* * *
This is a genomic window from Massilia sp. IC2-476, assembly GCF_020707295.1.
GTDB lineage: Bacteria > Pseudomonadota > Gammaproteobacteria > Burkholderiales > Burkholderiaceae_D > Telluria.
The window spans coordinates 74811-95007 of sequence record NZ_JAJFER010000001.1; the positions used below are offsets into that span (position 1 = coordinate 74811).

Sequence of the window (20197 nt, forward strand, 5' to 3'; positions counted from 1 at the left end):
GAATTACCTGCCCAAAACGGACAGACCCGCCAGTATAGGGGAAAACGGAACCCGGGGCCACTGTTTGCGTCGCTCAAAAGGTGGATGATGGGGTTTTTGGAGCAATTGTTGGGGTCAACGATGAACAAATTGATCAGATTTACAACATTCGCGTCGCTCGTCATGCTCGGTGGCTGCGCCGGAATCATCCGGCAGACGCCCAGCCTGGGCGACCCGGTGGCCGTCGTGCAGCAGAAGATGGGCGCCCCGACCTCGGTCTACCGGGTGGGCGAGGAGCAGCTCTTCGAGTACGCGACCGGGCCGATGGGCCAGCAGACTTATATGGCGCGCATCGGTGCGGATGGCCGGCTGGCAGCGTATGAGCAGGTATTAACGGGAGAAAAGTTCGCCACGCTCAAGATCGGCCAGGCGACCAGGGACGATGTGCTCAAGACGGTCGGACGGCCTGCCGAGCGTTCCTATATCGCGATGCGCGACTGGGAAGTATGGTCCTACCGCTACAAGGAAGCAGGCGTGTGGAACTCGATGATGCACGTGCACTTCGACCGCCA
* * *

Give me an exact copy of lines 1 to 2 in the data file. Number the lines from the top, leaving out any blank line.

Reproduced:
This is a genomic window from Massilia sp. IC2-476, assembly GCF_020707295.1.
GTDB lineage: Bacteria > Pseudomonadota > Gammaproteobacteria > Burkholderiales > Burkholderiaceae_D > Telluria.